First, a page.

After winning the election, Imran Khan faces his toughest battle yet – living up to expectations 

Imran Khan has begun building a ruling coalition as Pakistan’s leader-elect faces daunting troubles ranging from doubts over his legitimacy to a looming economic crisis.

Almost three days after polling finished, the final tally of results gave Mr Khan’s party 116 of the 270 National Assembly seats on offer, putting him within easy reach of a majority.

The charismatic cricketer-turned-statesman swept to power on populist promises to build a new, fairer, Pakistan and break the stranglehold of the country’s venal, dynastic elite.

Yet when the glow of victory fades, he faces a grim to-do list likely to test the the high expectations raised in his passionate young supporters, analysts told the Telegraph.

The immediate priority is to deal with Pakistan’s economic woes.

“The greatest challenge is the economy, everyone knows that. We need a Pakistan that is self-sustaining,” Gen Talat Masud, a former general and commentator said.

The newcomer will have to move fast to avert a brewing crisis. Foreign currency reserves are quickly dwindling and the rupee has devalued four times since December.

Supporters of Imran Khan celebrate in Karachi on July 26Credit:

Mr Khan is expected to have to negotiate a bailout as early as September, most likely from the International Monetary Fund, but potentially he could also seek help from China or Saudi Arabia, said Jan Achakzai, a political commentator.

Pakistan has agreed 12 IMF loans since the late 1980s, but it could be hesitant this time because previous promised reforms have not come to pass.

“These are very important issues, that he can’t afford to wait for tomorrow,” he said.

Mr Khan also faces the task of governing a country where rival political parties reject his victory. 

Losing parties led by the Pakistan Muslim League (PML-N) have alleged wholesale vote rigging on election night. 

That followed a campaign widely seen as engineered in Mr Khan’s favour by the powerful military establishment which has ruled directly or indirectly for much of the nation’s existence.

Imran Khan speaks to the media after casting his vote at a polling station during the general election in Islamabad on July 25Credit:

At least one party has vowed a campaign of protests.

“The position is very jumpy at the moment,” said Mr Achakzai.

“Imran Khan needs to be calm. He needs to reach out to them and needs to engage. He’s not a party hack any more, he is the leader of the country.”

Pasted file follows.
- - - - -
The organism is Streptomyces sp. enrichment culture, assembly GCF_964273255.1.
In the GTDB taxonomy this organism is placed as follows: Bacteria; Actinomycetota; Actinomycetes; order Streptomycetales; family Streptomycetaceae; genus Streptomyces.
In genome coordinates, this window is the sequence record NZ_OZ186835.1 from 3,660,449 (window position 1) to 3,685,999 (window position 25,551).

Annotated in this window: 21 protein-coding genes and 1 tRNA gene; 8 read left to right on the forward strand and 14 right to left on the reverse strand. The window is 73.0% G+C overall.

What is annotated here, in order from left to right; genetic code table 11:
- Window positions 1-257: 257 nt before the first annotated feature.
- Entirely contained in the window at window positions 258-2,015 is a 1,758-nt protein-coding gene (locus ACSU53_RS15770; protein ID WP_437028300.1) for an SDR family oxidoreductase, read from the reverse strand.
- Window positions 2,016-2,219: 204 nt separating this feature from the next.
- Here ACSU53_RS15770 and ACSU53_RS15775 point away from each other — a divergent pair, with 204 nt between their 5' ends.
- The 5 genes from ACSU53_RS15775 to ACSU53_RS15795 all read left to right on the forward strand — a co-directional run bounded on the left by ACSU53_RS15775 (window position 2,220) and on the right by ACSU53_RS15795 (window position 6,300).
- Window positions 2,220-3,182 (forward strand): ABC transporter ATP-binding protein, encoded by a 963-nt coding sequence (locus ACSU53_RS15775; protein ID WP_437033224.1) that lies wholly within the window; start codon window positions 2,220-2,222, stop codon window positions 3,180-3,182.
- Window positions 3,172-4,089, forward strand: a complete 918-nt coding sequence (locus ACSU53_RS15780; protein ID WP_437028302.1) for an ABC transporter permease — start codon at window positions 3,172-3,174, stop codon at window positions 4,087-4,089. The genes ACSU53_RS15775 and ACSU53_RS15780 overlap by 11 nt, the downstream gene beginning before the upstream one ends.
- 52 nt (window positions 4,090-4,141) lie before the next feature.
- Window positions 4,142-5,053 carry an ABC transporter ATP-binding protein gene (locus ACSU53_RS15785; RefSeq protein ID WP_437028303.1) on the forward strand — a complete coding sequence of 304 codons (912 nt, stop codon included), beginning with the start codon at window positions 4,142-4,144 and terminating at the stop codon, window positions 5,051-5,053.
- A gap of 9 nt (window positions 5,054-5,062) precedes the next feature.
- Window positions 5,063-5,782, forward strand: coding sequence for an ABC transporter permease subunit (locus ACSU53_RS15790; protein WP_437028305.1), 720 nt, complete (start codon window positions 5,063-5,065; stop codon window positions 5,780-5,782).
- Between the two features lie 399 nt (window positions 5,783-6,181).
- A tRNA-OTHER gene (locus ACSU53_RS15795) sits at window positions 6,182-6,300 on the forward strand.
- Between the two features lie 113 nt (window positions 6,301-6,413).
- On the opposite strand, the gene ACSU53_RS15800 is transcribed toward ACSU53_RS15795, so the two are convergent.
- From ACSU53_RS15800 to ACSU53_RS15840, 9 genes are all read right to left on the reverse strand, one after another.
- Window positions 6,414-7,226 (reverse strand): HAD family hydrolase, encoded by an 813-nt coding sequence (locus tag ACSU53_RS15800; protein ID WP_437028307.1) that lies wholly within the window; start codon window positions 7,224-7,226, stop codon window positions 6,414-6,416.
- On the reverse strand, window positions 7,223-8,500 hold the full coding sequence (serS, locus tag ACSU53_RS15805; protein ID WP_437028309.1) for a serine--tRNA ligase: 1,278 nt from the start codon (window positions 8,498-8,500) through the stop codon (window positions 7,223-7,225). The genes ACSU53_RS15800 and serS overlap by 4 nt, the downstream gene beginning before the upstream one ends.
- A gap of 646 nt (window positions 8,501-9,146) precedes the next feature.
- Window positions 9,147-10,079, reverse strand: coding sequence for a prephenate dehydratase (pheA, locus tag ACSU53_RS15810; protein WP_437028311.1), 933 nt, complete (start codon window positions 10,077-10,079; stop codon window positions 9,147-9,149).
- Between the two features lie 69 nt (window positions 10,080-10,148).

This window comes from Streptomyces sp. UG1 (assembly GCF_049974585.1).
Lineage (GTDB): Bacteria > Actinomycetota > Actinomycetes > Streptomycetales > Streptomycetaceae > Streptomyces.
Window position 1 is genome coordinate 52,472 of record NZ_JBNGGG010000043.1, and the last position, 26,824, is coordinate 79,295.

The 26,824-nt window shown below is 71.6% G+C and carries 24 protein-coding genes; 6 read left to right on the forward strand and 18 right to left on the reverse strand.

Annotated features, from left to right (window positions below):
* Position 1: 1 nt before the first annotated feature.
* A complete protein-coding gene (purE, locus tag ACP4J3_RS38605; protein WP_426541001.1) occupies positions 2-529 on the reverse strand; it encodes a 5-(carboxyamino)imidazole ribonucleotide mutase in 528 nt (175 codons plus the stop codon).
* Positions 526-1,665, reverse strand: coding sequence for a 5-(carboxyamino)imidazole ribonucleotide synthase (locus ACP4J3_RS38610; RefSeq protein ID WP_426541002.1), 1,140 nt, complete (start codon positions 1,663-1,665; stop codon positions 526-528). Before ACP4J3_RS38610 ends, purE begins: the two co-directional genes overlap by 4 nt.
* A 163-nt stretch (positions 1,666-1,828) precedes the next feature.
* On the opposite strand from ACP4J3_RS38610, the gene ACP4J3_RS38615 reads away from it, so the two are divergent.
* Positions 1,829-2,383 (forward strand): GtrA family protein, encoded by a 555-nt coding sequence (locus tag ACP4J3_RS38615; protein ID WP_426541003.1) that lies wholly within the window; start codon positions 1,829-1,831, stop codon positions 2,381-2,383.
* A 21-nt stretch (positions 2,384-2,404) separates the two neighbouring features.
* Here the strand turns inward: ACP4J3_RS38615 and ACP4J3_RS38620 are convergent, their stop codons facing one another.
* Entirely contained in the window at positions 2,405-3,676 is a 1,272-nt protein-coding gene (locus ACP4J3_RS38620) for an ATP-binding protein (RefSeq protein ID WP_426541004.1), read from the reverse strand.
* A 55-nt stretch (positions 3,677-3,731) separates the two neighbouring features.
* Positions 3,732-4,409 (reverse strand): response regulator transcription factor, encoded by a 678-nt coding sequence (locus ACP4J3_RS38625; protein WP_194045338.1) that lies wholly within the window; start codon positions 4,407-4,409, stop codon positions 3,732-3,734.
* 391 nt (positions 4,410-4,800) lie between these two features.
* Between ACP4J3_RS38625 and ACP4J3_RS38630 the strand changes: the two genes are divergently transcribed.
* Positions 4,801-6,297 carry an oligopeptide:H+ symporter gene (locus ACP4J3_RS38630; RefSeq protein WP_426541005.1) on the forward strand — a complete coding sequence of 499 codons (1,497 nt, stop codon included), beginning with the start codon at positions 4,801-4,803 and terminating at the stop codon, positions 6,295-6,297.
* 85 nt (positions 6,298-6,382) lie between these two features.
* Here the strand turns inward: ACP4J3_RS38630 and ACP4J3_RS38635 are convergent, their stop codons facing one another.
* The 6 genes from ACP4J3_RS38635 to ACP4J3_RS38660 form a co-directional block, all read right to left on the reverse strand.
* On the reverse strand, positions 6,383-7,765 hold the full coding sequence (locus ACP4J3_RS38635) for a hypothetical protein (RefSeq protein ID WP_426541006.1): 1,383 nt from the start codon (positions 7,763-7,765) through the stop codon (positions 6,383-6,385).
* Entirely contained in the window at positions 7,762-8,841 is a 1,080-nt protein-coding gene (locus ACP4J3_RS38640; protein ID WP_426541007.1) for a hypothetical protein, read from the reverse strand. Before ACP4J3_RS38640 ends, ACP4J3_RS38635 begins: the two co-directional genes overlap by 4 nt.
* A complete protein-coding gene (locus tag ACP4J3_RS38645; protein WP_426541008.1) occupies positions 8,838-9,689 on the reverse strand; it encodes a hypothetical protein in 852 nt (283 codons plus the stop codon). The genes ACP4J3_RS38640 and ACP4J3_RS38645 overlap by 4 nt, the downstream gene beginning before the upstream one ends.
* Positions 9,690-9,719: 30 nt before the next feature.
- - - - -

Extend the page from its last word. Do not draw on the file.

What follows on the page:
Though Mr Mr Khan is widely perceived to be the chosen candidate of the army, negotiating civil-military ties will still be difficult, said Gen Masud.

The military considers large swathes of foreign and national security policy to be its own preserve. Deciding how to resolve inevitable disagreements on subjects such as India and Afghanistan will be “a very major challenge”.

An election campaign that saw around 200 killed in bombing attacks also underlined the country’s continuing battles with militancy and terrorism.

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The former-fast bowler earned the moniker "Taliban Khan" for repeatedly arguing for peace talks with militants and for his party’s alliance with Sami ul Haq, the so-called Father of the Taliban whose madrassas once educated Taliban stalwarts Mullah Omar and Jalaluddin Haqqani.

He suggested in 2013 that the Pakistani Taliban should be allowed to open an office in the country.

Pakistan’s Taliban on Saturday refused to comment officially on Mr Khan’s victory.

A supporter of Imran Khan smokes as he sits in his vehicle decorated with party flag and images of Khan in Islamabad on July 26Credit:

But militants within the group told the Telegraph they dismissed his election.

One Taliban source said: “Yes, Imran was a supporter of talks with the Pakistani Taliban but for us there is no difference between [jailed former prime minister] Nawaz Sharif, Imran Khan, and other political party leaders.

“We consider all the political leaders to be ears on the same donkey. The army will use Imran Khan according to their own wishes to fulfil their aims.”

Perhaps one of his most difficult tasks will be to maintain the faith of his supporters, many of whom have sky-high expectations of their hero. His vows to build a new, cleaner Pakistan will see him struggle against the formidable vested interests of the old Pakistan.

Mr Achakzai said: “You really need to have the prayers of the people to lead Pakistan in such a difficult time.”

Additional reporting by Saleem Mehsud in Islamabad

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